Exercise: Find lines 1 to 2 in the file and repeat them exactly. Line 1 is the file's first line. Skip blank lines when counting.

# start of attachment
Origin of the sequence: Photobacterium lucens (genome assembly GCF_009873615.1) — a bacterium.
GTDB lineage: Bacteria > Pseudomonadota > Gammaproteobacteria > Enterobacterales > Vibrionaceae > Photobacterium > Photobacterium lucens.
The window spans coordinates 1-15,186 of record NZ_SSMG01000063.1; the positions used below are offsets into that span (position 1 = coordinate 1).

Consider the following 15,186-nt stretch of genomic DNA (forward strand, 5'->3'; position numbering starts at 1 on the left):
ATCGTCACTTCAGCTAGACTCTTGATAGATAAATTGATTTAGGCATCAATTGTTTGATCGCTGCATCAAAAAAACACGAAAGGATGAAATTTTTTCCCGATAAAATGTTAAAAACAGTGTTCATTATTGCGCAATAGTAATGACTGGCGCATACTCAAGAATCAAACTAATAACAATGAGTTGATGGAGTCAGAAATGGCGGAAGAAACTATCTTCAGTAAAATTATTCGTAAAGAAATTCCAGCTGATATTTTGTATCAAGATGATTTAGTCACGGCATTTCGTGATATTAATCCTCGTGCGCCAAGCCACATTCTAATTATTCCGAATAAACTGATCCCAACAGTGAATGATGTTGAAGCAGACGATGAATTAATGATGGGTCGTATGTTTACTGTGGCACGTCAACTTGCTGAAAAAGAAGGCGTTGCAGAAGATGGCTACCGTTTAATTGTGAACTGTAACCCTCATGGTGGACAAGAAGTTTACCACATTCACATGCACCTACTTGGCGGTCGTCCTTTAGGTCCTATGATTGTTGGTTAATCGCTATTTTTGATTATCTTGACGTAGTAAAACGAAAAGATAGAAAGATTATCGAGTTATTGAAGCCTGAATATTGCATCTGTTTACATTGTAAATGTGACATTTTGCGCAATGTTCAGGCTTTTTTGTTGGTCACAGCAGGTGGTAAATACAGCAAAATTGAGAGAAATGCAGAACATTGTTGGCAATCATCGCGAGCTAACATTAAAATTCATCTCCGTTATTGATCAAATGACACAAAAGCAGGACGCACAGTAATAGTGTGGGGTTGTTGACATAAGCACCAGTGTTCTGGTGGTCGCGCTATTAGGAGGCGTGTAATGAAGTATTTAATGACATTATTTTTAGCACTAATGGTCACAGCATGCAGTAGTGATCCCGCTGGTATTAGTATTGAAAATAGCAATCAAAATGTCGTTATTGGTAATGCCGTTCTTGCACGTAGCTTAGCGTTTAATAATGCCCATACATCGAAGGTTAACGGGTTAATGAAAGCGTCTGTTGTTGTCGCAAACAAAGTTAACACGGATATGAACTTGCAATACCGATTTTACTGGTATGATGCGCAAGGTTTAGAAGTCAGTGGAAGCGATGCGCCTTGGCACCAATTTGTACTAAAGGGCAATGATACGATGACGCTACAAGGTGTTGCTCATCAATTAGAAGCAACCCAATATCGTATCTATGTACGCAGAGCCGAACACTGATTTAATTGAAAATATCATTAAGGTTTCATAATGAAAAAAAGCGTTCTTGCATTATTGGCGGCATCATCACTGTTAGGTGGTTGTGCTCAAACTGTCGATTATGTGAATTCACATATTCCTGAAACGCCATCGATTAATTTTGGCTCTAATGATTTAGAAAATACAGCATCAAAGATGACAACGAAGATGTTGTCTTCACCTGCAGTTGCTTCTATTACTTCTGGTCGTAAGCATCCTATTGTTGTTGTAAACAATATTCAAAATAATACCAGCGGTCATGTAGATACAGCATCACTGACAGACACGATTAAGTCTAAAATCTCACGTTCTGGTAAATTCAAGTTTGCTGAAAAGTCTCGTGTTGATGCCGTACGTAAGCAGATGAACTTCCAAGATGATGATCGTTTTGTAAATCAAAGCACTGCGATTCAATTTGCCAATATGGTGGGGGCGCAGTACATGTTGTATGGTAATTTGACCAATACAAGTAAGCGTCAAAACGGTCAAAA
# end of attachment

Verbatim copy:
Origin of the sequence: Photobacterium lucens (genome assembly GCF_009873615.1) — a bacterium.
GTDB lineage: Bacteria > Pseudomonadota > Gammaproteobacteria > Enterobacterales > Vibrionaceae > Photobacterium > Photobacterium lucens.